I head to my home state of Ohio a few times a year. I go back to see my beloved family, I go back to stay at the farm where I grew up, but mostly I go back because I have to: it is home.
Home can exist as a state of mind, it’s true, but home as an actual physical place has a stronger claim on a person than any abstract notion ever could. This doesn’t even have to mean that your home is a place you even necessarily want to be, but it is still a place, not just an idea. A place that exists in a specific spot on the planet — one that is unlike any other for you, utterly familiar no matter how long it’s been since you’ve been there. That’s how the farm is in Ohio for me. And not just for me; it’s the same for a lot of people in my extended family, scattered across the continent and the globe. We all converge in this particular spot any chance we get. It’s not that our farm is particularly amazing, though it has plenty of amazing elements, it is that it is ours. When I’m there, I think about my grandpa, who died in 2006, the year my oldest son was born. Just as my grandpa no doubt thought about his grandparents every time he was back on the same farm, their farm, long after they had passed away.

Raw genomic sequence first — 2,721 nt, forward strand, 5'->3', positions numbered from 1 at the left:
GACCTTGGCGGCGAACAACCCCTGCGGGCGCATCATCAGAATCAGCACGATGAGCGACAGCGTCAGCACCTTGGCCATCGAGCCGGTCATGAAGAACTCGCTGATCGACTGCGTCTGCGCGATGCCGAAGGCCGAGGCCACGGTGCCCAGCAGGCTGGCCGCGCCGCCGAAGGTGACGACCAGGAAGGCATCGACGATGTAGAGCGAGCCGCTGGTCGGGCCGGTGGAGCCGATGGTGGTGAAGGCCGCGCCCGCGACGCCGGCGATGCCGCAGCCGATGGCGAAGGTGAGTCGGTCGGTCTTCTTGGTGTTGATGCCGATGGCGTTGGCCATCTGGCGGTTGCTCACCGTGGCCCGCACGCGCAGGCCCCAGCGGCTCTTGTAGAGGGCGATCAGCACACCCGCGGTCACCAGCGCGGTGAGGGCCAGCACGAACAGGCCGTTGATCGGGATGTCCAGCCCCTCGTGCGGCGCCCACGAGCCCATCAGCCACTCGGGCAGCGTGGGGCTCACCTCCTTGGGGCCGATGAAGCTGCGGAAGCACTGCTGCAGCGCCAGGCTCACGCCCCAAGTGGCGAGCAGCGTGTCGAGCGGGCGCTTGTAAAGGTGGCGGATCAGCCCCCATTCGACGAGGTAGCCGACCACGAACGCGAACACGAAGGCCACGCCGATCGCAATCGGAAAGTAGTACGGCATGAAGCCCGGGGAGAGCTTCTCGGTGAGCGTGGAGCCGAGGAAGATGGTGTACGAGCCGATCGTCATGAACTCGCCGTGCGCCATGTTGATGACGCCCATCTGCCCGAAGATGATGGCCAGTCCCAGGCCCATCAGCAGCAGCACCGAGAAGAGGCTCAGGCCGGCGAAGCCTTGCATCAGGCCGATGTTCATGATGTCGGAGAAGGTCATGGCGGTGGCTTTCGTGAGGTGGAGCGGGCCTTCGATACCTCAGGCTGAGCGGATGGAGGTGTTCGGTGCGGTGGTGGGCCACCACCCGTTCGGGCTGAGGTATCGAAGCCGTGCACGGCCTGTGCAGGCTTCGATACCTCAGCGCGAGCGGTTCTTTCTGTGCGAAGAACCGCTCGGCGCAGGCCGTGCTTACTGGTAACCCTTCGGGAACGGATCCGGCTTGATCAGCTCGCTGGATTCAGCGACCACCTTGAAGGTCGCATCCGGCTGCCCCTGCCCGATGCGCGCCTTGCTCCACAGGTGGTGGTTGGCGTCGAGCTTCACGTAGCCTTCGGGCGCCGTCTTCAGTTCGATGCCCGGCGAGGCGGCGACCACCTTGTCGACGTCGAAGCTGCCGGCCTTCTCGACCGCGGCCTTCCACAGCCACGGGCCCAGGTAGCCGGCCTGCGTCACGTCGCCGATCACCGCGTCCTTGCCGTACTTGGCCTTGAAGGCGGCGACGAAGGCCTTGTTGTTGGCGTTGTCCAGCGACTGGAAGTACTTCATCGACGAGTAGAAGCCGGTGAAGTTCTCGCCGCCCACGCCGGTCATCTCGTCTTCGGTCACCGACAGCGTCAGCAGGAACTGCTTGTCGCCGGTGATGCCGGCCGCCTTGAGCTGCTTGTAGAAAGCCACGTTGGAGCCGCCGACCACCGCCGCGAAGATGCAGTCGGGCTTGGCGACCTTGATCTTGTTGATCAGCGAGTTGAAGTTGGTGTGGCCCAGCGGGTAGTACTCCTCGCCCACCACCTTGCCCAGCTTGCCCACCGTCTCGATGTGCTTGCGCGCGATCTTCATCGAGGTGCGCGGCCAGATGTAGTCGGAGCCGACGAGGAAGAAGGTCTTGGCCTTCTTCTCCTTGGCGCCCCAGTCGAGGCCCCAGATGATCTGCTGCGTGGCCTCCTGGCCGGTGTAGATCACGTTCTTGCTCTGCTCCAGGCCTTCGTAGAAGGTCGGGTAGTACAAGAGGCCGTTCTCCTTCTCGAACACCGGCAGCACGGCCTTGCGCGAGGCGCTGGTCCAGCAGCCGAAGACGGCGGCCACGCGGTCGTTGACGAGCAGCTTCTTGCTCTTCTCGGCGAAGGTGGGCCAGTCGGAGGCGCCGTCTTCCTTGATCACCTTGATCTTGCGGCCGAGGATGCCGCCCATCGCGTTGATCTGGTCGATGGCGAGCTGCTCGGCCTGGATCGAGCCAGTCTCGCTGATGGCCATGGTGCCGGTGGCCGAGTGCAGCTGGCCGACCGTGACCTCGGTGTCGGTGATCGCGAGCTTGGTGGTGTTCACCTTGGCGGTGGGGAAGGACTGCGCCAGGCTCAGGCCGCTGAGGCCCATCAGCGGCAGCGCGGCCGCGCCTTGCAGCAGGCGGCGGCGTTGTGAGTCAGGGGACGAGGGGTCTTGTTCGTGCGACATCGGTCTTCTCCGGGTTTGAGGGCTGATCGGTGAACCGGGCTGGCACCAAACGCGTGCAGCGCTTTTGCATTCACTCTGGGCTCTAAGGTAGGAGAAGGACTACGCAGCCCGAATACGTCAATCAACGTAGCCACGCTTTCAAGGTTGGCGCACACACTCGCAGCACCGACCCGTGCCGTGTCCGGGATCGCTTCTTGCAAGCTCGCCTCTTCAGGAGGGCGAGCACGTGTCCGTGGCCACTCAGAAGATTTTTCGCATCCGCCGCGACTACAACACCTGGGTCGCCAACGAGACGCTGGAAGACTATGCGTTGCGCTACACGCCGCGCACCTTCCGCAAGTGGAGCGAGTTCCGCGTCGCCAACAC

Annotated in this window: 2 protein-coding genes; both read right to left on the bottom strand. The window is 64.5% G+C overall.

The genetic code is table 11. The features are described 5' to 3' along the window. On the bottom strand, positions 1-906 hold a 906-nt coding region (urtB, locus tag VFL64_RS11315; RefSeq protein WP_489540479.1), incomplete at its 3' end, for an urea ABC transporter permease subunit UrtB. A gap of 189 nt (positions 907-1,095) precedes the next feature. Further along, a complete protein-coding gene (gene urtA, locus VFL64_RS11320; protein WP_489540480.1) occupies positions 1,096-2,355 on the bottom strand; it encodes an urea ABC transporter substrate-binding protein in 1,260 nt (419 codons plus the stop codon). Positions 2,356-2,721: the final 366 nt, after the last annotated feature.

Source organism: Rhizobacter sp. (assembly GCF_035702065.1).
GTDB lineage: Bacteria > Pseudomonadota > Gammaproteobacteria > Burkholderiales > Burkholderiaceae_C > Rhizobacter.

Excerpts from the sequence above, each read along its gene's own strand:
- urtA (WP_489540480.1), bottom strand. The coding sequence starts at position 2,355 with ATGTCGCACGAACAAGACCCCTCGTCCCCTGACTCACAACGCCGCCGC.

Spring came while I was in Ohio for this last visit. We celebrated Easter and mourned the dead and dying Ash trees that cover the property, the work of an invasive species which showed up in 2002 and has managed to kill millions of trees in little more than a decade. Death and life, as always, go hand-in-hand and even as dead ash trees are cut out of the landscape, the tiny seedlings my sister planted in anticipation of summer sprang from the dirt and cheered us all up each time we walked past this little field of green.
The days are getting longer, long enough for the kids to run around outside to the point of exhaustion, but not so long that there isn’t time for adults to sit around in front of a fire in the wood burning stove on my mom’s porch, hot tea taking the chill off a late evening in spring, at home in Ohio.